The Ceiling of the Sistine Chapel
Detail The Last Judgment
When the Medici returned to power, he spent nearly twenty years working for them designing their tombs and the Medici Chapel. Julius II also wanted Michelangelo to carve statues for his tomb. He originally wanted 40 marble statues, but only three were completed.
The next ten years were spent in Rome working for Pope Paul III. It was during this time he painted The Last Judgment and started the construction of the dome in St. Peter's Church. Michelangelo at the end of his productive life was 89 years old.
Kostner, Thomas, and Lars Roper.50 Artists You Should Know. New York: Prestel, 2006.
Wilder, Jesse Bryant. Art History for Dummies. Hoboken, NJ: Wiley Publishing Inc, 2007.
Barter, James. Artists of the Renaissance, San Diego: Lucent Books,1946.
Michaelangelo portrait by Daniele da Volterra
with details from Olga's Gallery
from Olga's Gallery
view ceiling scenes at the Vatican Museums
Search for Michaelangelo - Frescos in the Sistine Chapel
At biography.com search for Michelangelo.
Scroll the panel for the "Video & Audio Results".
The Agony and the Ecstasy: A Biographical Novel of Michelangelo
By Irving Stone / Penguin Putnam Inc.
The passionate biographical novel of Michelangelo. His time - the turbulent Renaissance, the years of poisoning princes, warring Popes, the all-powerful de'Medici family, the fanatic monk Savonarola... His loves - the frail and lovely daughter of Lorenzo de'Medici; the ardent mistress of Marco Aldovrandi; and his last love, his greatest love - the beautiful, unhappy Vittoria Colonna... His genius - a God-driven fury from which he wrested the greatest art the world has ever known...
Short Lessons in Art History: Artists and Their Work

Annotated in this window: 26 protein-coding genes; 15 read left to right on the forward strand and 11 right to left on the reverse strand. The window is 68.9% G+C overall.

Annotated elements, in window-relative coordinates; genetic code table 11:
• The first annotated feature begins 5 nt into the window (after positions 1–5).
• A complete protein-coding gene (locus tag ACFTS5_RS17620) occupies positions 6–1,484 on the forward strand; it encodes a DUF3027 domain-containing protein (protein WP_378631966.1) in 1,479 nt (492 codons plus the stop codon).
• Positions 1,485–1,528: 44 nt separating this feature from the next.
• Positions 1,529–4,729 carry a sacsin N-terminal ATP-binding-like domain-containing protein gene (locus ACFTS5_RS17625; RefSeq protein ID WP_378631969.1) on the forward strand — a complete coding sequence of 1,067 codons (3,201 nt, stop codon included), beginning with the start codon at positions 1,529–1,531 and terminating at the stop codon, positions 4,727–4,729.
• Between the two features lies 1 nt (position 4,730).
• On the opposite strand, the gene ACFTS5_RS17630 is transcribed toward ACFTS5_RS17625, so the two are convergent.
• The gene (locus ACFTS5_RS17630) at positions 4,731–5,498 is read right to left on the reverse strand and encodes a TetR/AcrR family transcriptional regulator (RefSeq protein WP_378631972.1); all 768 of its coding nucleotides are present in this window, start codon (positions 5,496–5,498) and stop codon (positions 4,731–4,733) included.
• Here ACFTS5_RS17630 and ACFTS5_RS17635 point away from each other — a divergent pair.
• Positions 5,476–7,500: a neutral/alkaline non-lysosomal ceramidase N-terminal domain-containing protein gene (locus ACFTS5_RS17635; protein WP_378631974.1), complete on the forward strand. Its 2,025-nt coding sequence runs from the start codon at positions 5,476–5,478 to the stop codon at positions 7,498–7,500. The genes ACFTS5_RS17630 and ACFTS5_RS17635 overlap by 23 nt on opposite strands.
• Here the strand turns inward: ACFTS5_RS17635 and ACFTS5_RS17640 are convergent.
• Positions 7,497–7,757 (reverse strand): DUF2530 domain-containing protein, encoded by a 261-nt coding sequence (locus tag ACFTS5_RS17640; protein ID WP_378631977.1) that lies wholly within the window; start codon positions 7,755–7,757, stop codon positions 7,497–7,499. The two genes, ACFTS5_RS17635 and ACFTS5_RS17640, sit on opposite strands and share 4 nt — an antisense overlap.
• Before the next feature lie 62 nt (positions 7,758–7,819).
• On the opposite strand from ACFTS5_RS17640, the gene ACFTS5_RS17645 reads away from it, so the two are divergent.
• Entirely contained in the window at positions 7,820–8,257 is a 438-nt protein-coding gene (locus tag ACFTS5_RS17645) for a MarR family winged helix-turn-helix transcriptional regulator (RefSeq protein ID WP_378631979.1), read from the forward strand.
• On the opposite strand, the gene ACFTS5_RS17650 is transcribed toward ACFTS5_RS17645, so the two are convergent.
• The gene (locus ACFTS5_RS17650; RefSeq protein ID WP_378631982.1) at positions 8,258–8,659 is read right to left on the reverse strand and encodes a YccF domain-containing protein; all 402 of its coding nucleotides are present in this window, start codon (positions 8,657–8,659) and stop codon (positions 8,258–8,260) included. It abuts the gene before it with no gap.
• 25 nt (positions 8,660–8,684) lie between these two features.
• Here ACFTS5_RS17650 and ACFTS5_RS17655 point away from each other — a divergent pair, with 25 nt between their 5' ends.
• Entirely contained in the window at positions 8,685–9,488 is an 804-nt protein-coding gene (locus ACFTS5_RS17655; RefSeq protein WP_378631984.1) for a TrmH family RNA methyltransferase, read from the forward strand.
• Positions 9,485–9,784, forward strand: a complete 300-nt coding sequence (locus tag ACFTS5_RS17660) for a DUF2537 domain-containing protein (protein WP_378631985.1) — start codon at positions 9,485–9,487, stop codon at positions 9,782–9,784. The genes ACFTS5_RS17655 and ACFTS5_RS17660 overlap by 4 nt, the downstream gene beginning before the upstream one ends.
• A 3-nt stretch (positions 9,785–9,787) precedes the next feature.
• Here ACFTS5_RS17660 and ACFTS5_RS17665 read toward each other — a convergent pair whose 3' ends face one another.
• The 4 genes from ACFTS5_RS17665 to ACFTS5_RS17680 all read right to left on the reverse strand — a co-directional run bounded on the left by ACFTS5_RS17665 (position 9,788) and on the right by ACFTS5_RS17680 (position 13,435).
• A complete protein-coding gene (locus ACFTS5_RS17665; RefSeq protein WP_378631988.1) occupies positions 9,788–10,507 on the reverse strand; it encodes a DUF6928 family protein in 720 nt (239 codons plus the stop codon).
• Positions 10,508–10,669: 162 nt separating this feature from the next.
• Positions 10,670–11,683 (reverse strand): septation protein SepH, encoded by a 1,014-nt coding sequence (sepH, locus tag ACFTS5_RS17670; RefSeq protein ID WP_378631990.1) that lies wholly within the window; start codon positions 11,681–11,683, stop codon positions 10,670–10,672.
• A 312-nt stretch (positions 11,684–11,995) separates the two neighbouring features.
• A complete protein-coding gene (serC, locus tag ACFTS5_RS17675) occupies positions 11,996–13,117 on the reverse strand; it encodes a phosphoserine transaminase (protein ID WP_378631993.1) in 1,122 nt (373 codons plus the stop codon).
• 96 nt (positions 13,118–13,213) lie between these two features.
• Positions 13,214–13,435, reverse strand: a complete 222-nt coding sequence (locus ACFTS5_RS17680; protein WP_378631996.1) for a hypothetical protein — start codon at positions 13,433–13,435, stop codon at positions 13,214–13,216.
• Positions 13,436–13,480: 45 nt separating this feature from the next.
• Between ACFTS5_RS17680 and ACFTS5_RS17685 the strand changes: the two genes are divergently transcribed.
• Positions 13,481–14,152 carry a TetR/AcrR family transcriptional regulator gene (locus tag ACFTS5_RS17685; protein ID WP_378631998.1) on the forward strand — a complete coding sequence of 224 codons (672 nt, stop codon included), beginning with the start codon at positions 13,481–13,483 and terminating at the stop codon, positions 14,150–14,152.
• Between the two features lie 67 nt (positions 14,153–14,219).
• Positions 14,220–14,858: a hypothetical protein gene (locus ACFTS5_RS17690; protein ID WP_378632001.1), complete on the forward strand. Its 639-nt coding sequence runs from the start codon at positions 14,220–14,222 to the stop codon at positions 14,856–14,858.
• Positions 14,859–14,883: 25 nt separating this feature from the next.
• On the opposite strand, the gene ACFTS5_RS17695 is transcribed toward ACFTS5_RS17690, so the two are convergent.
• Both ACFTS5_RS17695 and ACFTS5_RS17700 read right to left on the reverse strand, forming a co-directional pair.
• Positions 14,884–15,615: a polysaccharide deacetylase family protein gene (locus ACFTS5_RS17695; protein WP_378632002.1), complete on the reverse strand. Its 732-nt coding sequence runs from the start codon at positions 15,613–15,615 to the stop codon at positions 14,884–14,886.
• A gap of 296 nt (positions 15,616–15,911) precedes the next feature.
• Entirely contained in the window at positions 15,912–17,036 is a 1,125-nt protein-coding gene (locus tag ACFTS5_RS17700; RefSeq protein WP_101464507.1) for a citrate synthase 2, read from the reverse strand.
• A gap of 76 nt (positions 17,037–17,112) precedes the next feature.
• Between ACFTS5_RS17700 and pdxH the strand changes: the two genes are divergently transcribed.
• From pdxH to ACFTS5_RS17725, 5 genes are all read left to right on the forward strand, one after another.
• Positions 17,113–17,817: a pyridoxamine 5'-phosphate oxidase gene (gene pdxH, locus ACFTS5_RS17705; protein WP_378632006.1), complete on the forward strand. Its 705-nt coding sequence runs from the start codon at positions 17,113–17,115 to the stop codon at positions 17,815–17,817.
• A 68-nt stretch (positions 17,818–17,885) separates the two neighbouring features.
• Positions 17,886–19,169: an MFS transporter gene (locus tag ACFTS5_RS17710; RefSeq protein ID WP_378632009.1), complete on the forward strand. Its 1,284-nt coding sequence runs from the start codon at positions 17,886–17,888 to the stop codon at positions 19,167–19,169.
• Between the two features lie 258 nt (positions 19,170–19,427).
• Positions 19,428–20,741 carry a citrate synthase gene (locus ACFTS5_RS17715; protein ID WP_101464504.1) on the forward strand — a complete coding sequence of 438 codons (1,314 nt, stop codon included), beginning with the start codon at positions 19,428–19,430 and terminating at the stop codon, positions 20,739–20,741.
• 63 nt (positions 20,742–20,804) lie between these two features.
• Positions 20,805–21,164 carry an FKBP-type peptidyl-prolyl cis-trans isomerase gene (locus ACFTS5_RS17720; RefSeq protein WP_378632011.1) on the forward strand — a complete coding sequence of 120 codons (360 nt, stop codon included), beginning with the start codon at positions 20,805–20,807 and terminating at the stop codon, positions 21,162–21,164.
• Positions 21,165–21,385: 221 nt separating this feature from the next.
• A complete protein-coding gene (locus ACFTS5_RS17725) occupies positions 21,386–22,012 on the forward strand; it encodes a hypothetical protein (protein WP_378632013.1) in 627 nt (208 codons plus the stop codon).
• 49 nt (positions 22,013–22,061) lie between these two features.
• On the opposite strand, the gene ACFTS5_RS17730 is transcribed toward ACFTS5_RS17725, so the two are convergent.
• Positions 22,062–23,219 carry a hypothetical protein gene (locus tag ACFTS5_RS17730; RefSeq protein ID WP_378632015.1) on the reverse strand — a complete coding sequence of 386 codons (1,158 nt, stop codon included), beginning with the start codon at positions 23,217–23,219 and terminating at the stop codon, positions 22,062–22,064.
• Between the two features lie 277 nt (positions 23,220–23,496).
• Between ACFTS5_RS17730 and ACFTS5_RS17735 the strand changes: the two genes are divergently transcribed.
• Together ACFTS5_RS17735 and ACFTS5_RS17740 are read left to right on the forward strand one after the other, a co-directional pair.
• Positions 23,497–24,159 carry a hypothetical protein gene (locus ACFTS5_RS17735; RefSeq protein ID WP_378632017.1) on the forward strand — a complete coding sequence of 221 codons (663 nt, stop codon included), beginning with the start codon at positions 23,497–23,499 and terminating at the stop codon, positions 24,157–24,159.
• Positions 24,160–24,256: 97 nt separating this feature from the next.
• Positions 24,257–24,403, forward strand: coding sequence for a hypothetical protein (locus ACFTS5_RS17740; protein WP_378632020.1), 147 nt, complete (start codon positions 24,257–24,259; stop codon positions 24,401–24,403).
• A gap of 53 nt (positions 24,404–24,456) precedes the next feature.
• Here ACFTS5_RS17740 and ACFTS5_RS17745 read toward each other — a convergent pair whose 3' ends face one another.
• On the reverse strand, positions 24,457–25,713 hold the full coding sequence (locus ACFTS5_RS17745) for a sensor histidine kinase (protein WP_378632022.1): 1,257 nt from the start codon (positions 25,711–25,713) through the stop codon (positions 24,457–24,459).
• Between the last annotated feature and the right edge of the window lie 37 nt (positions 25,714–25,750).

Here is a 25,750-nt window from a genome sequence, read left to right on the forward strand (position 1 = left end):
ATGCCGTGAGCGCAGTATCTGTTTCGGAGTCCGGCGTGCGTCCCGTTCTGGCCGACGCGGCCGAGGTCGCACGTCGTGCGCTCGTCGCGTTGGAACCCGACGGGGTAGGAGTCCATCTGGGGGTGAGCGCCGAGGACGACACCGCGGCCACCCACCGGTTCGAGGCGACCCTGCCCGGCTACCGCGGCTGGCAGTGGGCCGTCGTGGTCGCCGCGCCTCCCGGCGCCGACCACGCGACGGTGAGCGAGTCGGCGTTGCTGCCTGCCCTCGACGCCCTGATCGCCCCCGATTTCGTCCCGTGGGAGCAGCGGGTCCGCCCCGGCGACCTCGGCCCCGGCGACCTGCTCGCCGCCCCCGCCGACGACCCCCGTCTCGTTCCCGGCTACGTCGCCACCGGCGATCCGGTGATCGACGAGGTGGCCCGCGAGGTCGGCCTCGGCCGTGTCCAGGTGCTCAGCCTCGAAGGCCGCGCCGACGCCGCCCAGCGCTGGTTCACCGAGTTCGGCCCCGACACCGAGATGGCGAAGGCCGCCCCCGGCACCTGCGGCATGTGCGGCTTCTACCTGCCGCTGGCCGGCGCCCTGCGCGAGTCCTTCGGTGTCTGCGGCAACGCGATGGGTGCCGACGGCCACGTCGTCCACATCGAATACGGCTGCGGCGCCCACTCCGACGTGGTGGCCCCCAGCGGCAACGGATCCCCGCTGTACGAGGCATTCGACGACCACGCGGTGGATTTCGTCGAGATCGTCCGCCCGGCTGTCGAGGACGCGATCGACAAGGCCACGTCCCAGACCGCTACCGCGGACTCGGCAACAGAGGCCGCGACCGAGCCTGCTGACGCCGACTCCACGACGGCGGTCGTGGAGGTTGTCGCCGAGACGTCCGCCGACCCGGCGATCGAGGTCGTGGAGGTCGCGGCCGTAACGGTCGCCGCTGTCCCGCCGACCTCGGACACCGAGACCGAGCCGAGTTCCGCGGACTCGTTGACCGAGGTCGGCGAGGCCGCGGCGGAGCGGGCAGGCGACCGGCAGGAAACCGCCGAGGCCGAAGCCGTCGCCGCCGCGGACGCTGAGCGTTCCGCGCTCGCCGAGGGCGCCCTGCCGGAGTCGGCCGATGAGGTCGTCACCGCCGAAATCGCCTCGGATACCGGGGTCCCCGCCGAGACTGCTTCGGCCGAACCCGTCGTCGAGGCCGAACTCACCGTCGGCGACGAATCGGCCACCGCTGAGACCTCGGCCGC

By Phyllis Clausen Barker / Walch Education
Short Lessons in Art History is a fantastic introduction to the artists who have shaped the artistic world from Giotto in 1266 to Alexander Calder in 1976. Each artist's life is explored, along with their major works, public reaction, and impact upon the world and art after their deaths. Approximately 3-4 pages are given to each of the 38 artists featured, with black and white images of one of their most famous works. A center section contains full color plates. Glossary words are included at the end of each chapter. 217 pages, softcover. Grades 6-12.
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Most Recent Comments ( See more comments on this page ) 2013-04-22
Thank you for a great website my daughter loves learning here. I have shared with many friends, also started using the Bible Study with my daughter. Thank you again, for providing a safe fun place for our kids to learn.
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I am doing a project on Rome, and your website provided those interesting details that no one else had. Thanks!!